The two of these can combine to form different CATO scenarios:
a) Blow through at ignition or just after ignition (on the pad/rod). Clearly a sign of a nozzle/propellant interface crack allowing the flame front to reach the debonded casing to propellant interface at or just after ignition.
b) CATO above the pad (like 50 feet up). Clearly there was no crack along the propellant/nozzle interface and the flame front had to wait until it naturally reached the casing wall and then propagate up the de-bonded propellant/casing interface.
A final scenario is the cracked propellant grain. These can go BLAM (or KA-PLOW) quite spectacularly since they really overpressurize the casing big-time and can happen with a perfect casing to propellant bond. A defective tool used to form the centerbore of the propellant can cause these. The C5-3 had such a problem when a tool was mis-manufactured. I believe the root cause was a lack of radius on the tip, which formed a sharp edge, which led to cracking. Motors also could be cracked if any contaminant got on the tool or in the propellant during ramming, but dropping or rattling will not cause a crack!
As for the temperature cycling - avoid firing a motor at a temperature 75 degrees F lower than the highest temperature it has ever seen. If fired while too cold, the propellant will be contracted away from the casing and it will probably fail. Folks launching in cold weather can do so if they store their motors in their warm car or in their toasty parka inside pockets. (Is that an F100 in your pocket or are you just happy to see me?)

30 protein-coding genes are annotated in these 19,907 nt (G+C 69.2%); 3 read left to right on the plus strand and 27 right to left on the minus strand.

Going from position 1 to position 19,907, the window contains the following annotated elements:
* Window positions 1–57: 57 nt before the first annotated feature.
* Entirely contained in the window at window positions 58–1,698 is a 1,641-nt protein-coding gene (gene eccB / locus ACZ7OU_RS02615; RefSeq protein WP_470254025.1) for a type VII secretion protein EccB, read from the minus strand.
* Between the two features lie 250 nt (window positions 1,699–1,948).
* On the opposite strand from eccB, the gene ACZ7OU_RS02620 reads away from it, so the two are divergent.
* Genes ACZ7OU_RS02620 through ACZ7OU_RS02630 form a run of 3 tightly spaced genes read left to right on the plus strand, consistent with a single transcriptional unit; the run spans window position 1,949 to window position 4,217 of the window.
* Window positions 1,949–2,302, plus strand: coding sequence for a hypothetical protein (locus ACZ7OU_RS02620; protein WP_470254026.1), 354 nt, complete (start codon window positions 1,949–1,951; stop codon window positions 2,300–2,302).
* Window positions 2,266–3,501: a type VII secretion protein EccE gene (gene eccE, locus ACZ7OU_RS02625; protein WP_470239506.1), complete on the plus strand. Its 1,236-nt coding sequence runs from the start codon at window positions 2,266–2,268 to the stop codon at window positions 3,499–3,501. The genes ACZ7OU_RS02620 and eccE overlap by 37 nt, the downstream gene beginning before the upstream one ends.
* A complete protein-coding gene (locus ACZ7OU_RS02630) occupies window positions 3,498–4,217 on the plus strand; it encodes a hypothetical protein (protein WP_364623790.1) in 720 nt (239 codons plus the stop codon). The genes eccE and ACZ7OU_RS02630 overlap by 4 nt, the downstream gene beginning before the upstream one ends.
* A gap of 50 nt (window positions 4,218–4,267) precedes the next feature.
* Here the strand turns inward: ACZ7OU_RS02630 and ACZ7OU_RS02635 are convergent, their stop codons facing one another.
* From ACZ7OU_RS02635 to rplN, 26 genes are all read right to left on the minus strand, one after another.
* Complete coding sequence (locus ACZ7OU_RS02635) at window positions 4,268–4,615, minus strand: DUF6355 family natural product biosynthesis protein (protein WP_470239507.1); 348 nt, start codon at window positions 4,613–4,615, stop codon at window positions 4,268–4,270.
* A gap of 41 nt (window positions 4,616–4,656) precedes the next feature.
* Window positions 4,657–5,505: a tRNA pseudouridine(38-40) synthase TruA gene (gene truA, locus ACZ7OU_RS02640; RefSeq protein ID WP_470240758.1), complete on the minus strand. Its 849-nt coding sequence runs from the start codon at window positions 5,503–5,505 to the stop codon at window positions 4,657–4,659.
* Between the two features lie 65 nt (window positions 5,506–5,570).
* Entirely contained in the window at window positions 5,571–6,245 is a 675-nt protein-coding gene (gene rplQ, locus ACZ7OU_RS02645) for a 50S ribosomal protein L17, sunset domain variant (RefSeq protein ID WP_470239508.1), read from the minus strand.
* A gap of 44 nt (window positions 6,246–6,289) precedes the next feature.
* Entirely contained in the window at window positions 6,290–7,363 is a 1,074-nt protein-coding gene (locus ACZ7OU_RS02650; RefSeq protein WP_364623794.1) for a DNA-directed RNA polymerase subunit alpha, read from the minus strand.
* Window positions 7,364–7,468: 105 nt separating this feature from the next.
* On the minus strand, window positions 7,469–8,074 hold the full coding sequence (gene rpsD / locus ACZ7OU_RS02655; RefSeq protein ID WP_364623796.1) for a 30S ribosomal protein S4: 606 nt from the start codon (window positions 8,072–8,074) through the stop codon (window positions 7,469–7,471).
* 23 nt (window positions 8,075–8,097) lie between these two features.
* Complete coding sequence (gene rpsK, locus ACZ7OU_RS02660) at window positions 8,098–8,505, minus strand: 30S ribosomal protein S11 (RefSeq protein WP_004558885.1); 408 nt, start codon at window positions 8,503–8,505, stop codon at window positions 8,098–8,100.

Why would a normally stable rocket fly unstable when using a motor that it flew stable with before?
Did you look at the nozzle? We have had several VERY scary "flights" where the rocket had little thrust and/or veered into cruise missile mode. After crashing and putting out the brush fire, we examine the nozzle and find that it is either too wide (wider than normal at the throat) or it is eroded asymmetrically. The asymmetric erosion is bad and you can clearly see the exhaust residue all over the missing area of the nozzle indicating that it disappeared at ignition or shortly thereafter.
All unstable flights with Estes motors from years "A" and "B" and maybe "C" need to be inspected and if the motor/nozzle is the cause, a M.E.S.S. form filled out and the manufacturer notified. The least that will happen is a package of replacement motors and a kit. The most that will happen is an improvement in materials used in manufacturing and a product that performs like we remember for decades and decades.
I hope this info helps folks.
-Fred Shecter NAR 20117
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David Erbas-White wrote:

BP motors I store in the basement in a tupperware like container and the AP stuff is in my magazine in the garage. The AP stuff appears not to be affected by temperature changes. Here in MN we're pretty much guaranteed to have quite a few days/weeks/months where it's well below zero. I've had old(5 years)SU and reloads function just fine.
Ted Novak TRA#5512 IEAS#75